“We love it here,” says De. “It’s friendly, has great pubs and a community spirit.” AND a famous cashier. “Well, that brings up the name.”

He bids me farewell with a copy of life in ilkeston, a community-run newspaper giving the city a voice as local journalism withers. There’s a story about an alleged murder on the cover and a lighter piece inside about a local man who balanced 350 wine glasses on his head and single-handedly broke a world record.

I walk down the main street in the drizzle to the pretty market square where the merchants are packing their bags. I pass pubs, an independent cinema and a church, before stopping by the Erewash Museum, named after the Erewash Valley overlooking it. DH Lawrence Country.

It’s a lovely museum housed inside an elegant Georgian building and full of really interesting exhibits on local history. From the top floor you can see the iron latticework of the Bennerley Viaduct, a local landmark, in the distance.

At the museum, I met Sophie Tilley, artistic director of the Studio Players community theater, founded by her grandmother and attended by actor Robert Lindsay, a local boy.

Sophie Tilley and Aelish Riley at the Erewash Museum, Ilkeston, DerbyshireSophie Tilley and Aelish Riley at the Erewash Museum, Ilkeston, Derbyshire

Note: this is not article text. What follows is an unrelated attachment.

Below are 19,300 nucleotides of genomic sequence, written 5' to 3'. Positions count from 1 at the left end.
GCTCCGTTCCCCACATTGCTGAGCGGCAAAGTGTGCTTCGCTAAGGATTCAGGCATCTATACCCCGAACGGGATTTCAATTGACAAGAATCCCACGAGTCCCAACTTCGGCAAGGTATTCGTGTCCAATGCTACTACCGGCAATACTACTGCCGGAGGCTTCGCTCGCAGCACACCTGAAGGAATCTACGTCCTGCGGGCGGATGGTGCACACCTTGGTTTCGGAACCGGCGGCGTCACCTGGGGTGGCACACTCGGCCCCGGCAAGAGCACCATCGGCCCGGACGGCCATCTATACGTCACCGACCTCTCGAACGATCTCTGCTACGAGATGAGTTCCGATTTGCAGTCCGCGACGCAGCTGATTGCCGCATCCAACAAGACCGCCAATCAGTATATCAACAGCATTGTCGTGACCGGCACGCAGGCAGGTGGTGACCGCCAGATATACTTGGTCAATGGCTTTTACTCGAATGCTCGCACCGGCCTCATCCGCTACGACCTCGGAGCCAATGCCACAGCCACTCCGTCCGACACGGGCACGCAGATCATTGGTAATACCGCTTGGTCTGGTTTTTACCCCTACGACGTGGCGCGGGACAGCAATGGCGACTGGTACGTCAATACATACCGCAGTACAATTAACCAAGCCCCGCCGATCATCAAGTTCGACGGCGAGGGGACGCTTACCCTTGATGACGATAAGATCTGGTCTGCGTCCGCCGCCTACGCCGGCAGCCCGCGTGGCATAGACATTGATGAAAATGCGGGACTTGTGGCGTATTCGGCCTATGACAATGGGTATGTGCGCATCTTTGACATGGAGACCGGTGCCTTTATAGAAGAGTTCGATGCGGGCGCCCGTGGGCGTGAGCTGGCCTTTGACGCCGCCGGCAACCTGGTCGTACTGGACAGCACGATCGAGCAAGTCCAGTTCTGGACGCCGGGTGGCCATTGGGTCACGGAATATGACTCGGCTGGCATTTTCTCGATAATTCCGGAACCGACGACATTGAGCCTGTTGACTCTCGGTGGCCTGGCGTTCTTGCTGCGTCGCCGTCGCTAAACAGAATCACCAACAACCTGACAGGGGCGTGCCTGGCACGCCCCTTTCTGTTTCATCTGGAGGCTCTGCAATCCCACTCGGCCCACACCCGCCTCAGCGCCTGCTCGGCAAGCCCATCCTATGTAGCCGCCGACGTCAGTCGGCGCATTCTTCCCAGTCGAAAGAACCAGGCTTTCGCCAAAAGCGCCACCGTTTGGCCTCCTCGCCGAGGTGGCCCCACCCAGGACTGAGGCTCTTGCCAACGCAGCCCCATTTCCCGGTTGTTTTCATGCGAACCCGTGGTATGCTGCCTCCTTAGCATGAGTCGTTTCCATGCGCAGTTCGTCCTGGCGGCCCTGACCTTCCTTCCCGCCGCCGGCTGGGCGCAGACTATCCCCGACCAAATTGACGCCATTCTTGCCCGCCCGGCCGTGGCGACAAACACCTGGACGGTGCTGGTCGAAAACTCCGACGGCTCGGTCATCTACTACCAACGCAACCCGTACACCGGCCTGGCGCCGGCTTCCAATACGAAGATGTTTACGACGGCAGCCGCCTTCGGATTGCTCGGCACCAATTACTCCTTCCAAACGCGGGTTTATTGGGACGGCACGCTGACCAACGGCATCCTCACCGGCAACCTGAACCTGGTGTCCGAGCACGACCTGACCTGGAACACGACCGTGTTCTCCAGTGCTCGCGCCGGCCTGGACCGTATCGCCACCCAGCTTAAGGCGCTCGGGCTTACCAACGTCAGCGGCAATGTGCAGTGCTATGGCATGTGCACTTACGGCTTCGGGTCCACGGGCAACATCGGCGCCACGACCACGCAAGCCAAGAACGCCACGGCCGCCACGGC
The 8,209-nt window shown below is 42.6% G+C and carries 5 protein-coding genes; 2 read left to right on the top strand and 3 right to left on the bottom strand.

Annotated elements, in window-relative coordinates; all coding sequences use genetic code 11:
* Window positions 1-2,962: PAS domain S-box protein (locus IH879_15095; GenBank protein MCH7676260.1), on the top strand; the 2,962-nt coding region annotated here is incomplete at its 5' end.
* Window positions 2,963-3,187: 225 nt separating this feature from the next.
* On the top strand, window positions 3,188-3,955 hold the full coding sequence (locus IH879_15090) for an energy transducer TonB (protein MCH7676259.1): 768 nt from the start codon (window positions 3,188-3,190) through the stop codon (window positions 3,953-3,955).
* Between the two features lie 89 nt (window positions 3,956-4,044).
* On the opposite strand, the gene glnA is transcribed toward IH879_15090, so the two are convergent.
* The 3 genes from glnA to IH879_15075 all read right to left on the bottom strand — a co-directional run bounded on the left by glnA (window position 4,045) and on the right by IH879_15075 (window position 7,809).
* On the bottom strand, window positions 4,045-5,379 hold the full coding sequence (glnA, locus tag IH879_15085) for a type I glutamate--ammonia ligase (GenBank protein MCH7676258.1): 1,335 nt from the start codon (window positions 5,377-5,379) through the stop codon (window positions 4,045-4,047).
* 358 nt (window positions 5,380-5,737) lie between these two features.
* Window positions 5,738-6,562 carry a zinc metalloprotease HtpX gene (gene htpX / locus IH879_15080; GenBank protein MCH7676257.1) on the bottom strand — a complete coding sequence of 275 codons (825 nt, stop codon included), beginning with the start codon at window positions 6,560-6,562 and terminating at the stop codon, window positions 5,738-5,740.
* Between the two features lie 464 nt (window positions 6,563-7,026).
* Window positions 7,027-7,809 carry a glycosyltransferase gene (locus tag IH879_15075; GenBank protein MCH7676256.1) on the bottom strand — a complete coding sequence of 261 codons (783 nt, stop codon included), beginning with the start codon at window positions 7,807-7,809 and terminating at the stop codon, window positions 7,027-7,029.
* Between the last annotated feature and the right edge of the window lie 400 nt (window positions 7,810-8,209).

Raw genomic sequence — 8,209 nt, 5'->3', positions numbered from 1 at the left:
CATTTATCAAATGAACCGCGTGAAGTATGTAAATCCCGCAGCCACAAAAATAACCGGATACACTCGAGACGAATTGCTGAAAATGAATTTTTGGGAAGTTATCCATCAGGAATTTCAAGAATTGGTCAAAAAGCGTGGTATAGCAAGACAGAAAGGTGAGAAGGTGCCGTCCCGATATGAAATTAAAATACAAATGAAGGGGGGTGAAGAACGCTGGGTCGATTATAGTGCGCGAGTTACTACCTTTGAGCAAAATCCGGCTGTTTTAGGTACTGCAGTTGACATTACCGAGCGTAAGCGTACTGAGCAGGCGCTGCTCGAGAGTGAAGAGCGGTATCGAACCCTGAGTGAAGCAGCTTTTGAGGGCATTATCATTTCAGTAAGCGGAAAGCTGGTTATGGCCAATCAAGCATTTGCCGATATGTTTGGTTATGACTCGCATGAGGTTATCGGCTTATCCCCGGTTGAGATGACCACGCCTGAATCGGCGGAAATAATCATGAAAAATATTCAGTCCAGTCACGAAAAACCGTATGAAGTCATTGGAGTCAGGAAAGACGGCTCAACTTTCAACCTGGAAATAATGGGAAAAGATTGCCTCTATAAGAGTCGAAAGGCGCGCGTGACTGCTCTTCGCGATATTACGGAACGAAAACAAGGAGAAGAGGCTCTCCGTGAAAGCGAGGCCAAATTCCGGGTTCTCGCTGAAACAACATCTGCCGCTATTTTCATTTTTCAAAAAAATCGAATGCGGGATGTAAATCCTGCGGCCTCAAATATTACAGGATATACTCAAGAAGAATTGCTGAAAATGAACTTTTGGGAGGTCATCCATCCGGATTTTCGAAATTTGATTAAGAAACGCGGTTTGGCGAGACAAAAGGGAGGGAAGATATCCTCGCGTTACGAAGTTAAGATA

Sophie Tilley and Aelish Riley at the Erewash Museum – Gavin Haines

Tilley grimaces at the mention of the ATM. “He’s woven into local folklore,” he sighs. But her friend Aelish Riley thinks it’s “hilarious.” “It’s typical Ilkeston humour,” she says, citing a roundabout full of gnomes (“Gnome Island”) as another local quirk.

They both agree that Ilkeston has a lot to offer, despite what TripAdvisor suggests. They say that the city hosts one of the oldest fairs in England, authorized by Henry VIII, and a new music festival. There is even a “beach” at the museum in the summer, plus numerous community events.

“If you know where to look, there’s a lot going on,” Tilley says. “There are so many people who care about this city. I always challenge people’s negativity about it. I say, ‘When was the last time you visited the market, went to the movies, or found out what’s happening at the museum?’ It is better to light a candle than curse the darkness”.

Other towns with curious attractions that went viral

Bude, Cornwall

A Perspex tunnel between Sainsbury’s supermarket and a car park was briefly the Cornish town’s top-rated attraction (it has now fallen to number four). “A fantastic shelter from attacking seagulls,” gushed one online reviewer. TripAdvisor bosses were not amused and suspended new reviews for the catwalk.

Cinderford (Gloucestershire)

A 19ft rusty pole, believed to be a sewer vent and overlooking a sheep field, has become an unlikely sensation in Gloucestershire. So much so that a local cider is named after him.

Woking (Surrey)

Prince Andrew’s car accident news night The interview, in which he denied having had sexual relations with a 17-year-old girl, revealed that he had dined at Woking’s Pizza Express. He points to a host of online reviews, including: “Wonderful staff, great food, no worries! But I don’t remember ever being there, so I don’t know why I said that.”